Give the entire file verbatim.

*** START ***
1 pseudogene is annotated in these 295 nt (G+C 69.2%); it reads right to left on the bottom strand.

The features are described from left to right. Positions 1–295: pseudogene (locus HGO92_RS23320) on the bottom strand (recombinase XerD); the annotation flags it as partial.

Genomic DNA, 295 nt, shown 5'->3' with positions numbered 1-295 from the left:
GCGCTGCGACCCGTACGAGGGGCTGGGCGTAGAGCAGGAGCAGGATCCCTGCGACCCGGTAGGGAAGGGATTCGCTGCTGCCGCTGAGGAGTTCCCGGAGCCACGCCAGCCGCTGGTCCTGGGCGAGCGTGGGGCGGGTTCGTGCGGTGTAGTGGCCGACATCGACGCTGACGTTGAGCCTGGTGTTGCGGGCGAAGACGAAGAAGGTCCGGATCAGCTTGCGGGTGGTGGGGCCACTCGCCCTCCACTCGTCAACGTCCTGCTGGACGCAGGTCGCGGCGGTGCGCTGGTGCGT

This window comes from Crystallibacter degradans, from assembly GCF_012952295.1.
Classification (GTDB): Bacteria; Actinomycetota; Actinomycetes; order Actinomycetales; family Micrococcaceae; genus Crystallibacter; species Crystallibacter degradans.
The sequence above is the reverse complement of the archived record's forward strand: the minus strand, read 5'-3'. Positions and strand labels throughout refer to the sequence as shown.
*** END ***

1 pseudogene is annotated in these 295 nt (G+C 69.2%); it reads right to left on the bottom strand.

The features are described from left to right. Positions 1–295: pseudogene (locus HGO92_RS23320) on the bottom strand (recombinase XerD); the annotation flags it as partial.

Genomic DNA, 295 nt, shown 5'->3' with positions numbered 1-295 from the left:
GCGCTGCGACCCGTACGAGGGGCTGGGCGTAGAGCAGGAGCAGGATCCCTGCGACCCGGTAGGGAAGGGATTCGCTGCTGCCGCTGAGGAGTTCCCGGAGCCACGCCAGCCGCTGGTCCTGGGCGAGCGTGGGGCGGGTTCGTGCGGTGTAGTGGCCGACATCGACGCTGACGTTGAGCCTGGTGTTGCGGGCGAAGACGAAGAAGGTCCGGATCAGCTTGCGGGTGGTGGGGCCACTCGCCCTCCACTCGTCAACGTCCTGCTGGACGCAGGTCGCGGCGGTGCGCTGGTGCGT

This window comes from Crystallibacter degradans, from assembly GCF_012952295.1.
Classification (GTDB): Bacteria; Actinomycetota; Actinomycetes; order Actinomycetales; family Micrococcaceae; genus Crystallibacter; species Crystallibacter degradans.
The sequence above is the reverse complement of the archived record's forward strand: the minus strand, read 5'-3'. Positions and strand labels throughout refer to the sequence as shown.